Loving Green Day is not something I often do in public. At least not the mascara-wearing quasi-political incarnation that’s selling records to 12-year-olds despite pushing 40 themselves. But alone in my car, I don’t have to pretend I don’t know all the words to “Basket Case”. It’s not my favorite Green Day song, it’s not their best song, nor even is it a particularly good song, really, but it illustrates a spirit that Green Day has since been trying in vain to recapture. Writing about “ordinary people in America” must be exactly what the audience wants, and I guess I can’t begrudge them making money, but I think what makes me distrust the current generation’s Green Day is that the whole idea of “ordinary people in America” seems so exclusionary. Not “exclusionary” in the sense that the education system or the government or news anchors like to use the word, as if I think Billie Joe Armstrong is selling racism or xenophobia to pre-teens (actually I probably wouldn’t have a huge problem with that). Bruce Springsteen and John Mellencamp made tons of money singing about “ordinary people in America” and people are still buying their records and playing their songs on the radio, and no one seems to disparage them for that. I think the reason behind this is that the image of Springsteen, Mellencamp, etc. was, from the beginning, that of a member of the “ordinary people” about which they sang. A lot of that is fabrication, of course; rock stars by the nature of their careers are incapable of being ordinary people. That amount of money and notoriety will change everyday life so much that your emotional life will be so different from that of the majority of people in the world or even the country, although the image can be maintained and probably matters more anyway.
But when I try to put Green Day in a similar category, I can’t. Green Day spent all of Dookie, Insomniac, Nimrod, and Warning distancing themselves from the idea of being “ordinary”. They were rock stars in every sense of the word; they destroyed their sets and instruments and incited muddy madness at the ’90s Woodstock. More importantly, their songs (like “Basket Case”) spoke of alienation and doubts of the narrator’s own sanity while other songs voiced disbelief, disinterest or disdain for society and others. Everybody feels this way at some point between the ages of 11 and 17, and when I was that age bands like Green Day were the very personifications of what I hoped to accomplish by sublimating that anguish. That the guys in the band were relatively close to my own age made it seem a lot more feasible that such a thing would be possible; it seems strange to me now that with a larger age gap between band and fans that such a kinship could be formed. Not only do I think it’s strange on the part of the listener, a 12 year old who feels that the almost 40 Billie Joe Armstrong is speaking from a shared experience, it seems dishonest to me that Billie Joe would market his band that way.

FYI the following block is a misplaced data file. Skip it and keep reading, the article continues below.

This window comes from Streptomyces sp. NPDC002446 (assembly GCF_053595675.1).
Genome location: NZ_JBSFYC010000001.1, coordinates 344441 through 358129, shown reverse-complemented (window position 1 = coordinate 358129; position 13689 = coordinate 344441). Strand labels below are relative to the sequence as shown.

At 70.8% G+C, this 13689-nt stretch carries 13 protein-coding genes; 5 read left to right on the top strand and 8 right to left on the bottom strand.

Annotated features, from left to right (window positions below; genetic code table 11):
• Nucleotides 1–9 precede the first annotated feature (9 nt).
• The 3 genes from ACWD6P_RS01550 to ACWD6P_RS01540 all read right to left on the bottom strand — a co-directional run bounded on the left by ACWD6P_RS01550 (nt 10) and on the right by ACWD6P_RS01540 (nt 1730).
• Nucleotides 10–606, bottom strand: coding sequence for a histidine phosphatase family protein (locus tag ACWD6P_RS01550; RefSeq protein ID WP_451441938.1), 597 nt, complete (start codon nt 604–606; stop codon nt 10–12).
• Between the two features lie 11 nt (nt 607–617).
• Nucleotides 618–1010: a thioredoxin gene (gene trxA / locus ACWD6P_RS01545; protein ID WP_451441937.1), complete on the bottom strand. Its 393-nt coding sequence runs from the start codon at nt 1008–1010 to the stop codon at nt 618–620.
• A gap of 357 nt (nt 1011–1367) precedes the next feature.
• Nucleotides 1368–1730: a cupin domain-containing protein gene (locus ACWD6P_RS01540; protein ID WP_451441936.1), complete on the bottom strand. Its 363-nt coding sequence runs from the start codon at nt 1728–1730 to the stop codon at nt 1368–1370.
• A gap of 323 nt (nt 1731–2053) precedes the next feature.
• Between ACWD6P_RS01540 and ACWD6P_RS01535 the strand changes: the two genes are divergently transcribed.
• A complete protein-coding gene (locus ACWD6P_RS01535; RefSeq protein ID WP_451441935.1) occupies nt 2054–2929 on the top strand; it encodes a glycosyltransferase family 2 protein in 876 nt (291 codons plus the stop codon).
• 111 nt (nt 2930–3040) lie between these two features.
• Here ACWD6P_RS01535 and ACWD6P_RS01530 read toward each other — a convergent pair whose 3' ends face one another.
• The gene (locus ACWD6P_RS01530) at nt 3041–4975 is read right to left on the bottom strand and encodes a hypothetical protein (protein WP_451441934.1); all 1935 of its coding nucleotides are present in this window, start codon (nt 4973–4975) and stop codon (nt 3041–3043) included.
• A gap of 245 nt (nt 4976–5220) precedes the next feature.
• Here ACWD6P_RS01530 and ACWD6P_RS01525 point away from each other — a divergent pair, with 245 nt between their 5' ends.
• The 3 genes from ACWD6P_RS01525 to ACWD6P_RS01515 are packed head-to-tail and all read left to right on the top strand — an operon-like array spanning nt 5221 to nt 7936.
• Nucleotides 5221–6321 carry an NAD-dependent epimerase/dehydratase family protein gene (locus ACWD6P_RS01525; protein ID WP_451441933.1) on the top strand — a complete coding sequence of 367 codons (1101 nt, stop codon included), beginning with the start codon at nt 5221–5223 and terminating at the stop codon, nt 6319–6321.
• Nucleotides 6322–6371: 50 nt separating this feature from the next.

That’s really just a pet peeve of mine, though, I don’t think it really touches on the heart of the matter. Marketing to teenagers is the lifeline of the rock and roll industry, and Green Day is just one example among many. But what really gets my goat about this neo-Green Day is the palpable paradigm shift in their lyrical subject matter. Billie Joe frequently told stories and used characters in his lyrics, but those characters were usually thinly veiled versions of himself told in the first person. When he sings about cracking up in the chorus to “Basket Case” I never doubted his sincerity or that he was speaking from personal experience. Those feelings are universal; anyone from anywhere or any time can relate to feeling out of control, out of touch, unsure of their place in the world. But now, when they have albums called American Idiot or 21st Century Breakdown, narrowing down that field of who this music is supposed to be for, it smacks not only of exclusionism but of a conscious trend away from actual expression to simple manufacture of product. I can’t feel any sort of relationship with Billie Joe Armstrong if he’s not telling me about himself, and I have a hard time understanding how the new wave of Green Day fans can. Even as a teenager I didn’t feel like I needed rock bands to tell me who I was, even if a huge chunk of my so-called individuality was based on publicly self-identifying with those musicians. What drew me toward them was that they were feeling that same self-doubt and angst and distrust of society that I was, and it almost validated those feelings to know that someone else out there experienced them. Billie Joe is still writing songs about all three of those feelings, but I don’t get the sense that the feelings are his anymore. They very well may be, though I kind of doubt it. It wouldn’t irk me so much if I simply felt like Green Day were rehashing their old songs; if they simply remade Dookie every couple of years and let that be that, it wouldn’t fill me with disappointment. At least it would feel like they were still trying.
Maybe this whole thing is my problem and no one else understands where I’m coming from or has a problem with Green Day version 2.0. But in creating their niche market about people living right now, in America, they have permanently associated themselves with this time and place in history. In a hundred years, someone could unearth a collection of Green Day records, pop on Dookie and when “Basket Case” comes on it wouldn’t be unfathomable for that Future Person to nod their head and think, “Yeah… I’ve been there”. I can’t see that happening with a song like “American Idiot”, and it makes me sad that a group of musicians I once felt such a kinship with have sacrificed that potential immortality for a quick buck.